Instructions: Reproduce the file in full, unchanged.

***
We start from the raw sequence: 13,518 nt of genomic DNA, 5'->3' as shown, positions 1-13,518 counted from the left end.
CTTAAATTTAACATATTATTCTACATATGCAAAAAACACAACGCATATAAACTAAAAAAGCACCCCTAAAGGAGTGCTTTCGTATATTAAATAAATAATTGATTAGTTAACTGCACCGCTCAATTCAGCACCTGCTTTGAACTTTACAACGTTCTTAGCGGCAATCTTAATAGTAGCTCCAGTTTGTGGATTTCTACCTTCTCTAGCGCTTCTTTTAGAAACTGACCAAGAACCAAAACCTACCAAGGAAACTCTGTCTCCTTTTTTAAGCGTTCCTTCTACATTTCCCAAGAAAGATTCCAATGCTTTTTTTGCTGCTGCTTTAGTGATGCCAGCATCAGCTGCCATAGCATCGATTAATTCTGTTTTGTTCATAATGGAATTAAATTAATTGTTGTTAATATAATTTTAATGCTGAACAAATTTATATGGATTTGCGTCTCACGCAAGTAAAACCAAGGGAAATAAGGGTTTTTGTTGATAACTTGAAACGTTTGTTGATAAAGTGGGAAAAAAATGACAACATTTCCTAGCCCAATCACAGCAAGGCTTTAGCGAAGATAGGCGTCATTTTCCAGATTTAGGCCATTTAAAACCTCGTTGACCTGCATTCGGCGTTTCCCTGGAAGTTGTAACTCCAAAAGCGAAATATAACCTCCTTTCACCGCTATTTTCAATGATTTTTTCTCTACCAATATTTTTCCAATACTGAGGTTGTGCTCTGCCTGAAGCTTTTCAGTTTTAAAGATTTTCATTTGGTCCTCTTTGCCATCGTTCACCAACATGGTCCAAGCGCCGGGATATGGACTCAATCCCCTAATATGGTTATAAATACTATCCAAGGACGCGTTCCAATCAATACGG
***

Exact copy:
We start from the raw sequence: 13,518 nt of genomic DNA, 5'->3' as shown, positions 1-13,518 counted from the left end.
CTTAAATTTAACATATTATTCTACATATGCAAAAAACACAACGCATATAAACTAAAAAAGCACCCCTAAAGGAGTGCTTTCGTATATTAAATAAATAATTGATTAGTTAACTGCACCGCTCAATTCAGCACCTGCTTTGAACTTTACAACGTTCTTAGCGGCAATCTTAATAGTAGCTCCAGTTTGTGGATTTCTACCTTCTCTAGCGCTTCTTTTAGAAACTGACCAAGAACCAAAACCTACCAAGGAAACTCTGTCTCCTTTTTTAAGCGTTCCTTCTACATTTCCCAAGAAAGATTCCAATGCTTTTTTTGCTGCTGCTTTAGTGATGCCAGCATCAGCTGCCATAGCATCGATTAATTCTGTTTTGTTCATAATGGAATTAAATTAATTGTTGTTAATATAATTTTAATGCTGAACAAATTTATATGGATTTGCGTCTCACGCAAGTAAAACCAAGGGAAATAAGGGTTTTTGTTGATAACTTGAAACGTTTGTTGATAAAGTGGGAAAAAAATGACAACATTTCCTAGCCCAATCACAGCAAGGCTTTAGCGAAGATAGGCGTCATTTTCCAGATTTAGGCCATTTAAAACCTCGTTGACCTGCATTCGGCGTTTCCCTGGAAGTTGTAACTCCAAAAGCGAAATATAACCTCCTTTCACCGCTATTTTCAATGATTTTTTCTCTACCAATATTTTTCCAATACTGAGGTTGTGCTCTGCCTGAAGCTTTTCAGTTTTAAAGATTTTCATTTGGTCCTCTTTGCCATCGTTCACCAACATGGTCCAAGCGCCGGGATATGGACTCAATCCCCTAATATGGTTATAAATACTATCCAAGGACGCGTTCCAATCAATACGG